So when I started Be Understood Branding, I asked myself, what, who do you want to serve? And I thought I wanted to serve everyone. But what I’ve come to find out over time, is that where I’ve found the most joy, because it’s where I am most helpful, is way more specific than that. I am of most use to people who’ve been running their business for a minute.

Not startups, not someone who has an idea. I am not of use to them. So the pricing now reflects where my actual ideal client is in their journey.  

A lot of People Suffer from Trying to Sell Anything to Everyone

Janene: Yeah which is absolutely critical. I talk about two diseases in pricing, everyone, itis and anything -itis. A lot of people will suffer from both trying to sell anything to everyone.

And it’s true. Quite often, when you’re first starting out, you’re trying to hedge all your. And not leave anyone out and capture everyone that could possibly use what you do in any context. But then you end up quite often positioning yourself as a generalist.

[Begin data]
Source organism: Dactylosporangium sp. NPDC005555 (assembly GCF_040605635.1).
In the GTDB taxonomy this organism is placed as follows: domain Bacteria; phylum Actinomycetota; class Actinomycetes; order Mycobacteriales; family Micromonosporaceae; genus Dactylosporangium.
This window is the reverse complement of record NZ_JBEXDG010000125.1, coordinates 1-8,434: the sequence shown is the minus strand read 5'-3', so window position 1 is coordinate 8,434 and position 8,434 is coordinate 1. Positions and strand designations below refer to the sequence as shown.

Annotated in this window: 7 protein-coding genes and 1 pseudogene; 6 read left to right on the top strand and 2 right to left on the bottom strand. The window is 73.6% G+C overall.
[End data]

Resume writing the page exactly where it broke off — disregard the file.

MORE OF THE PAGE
Maggie: I listened to your podcast, obviously. And I loved the last episode. Cause you talked specifically about that. But you, you talked about it in the context of competitors whose prices are much lower and your suggestions to people really resonated with me that think about consider where they may be at and their pricing.

Janene: Yeah absolutely. It makes a big difference or can won’t always, but it often makes a big difference in what you choose to do with your pricing, the positioning, but also then it can also influence how you present your prices or what conditions those prices go with. So it can influence it in many factors, many ways.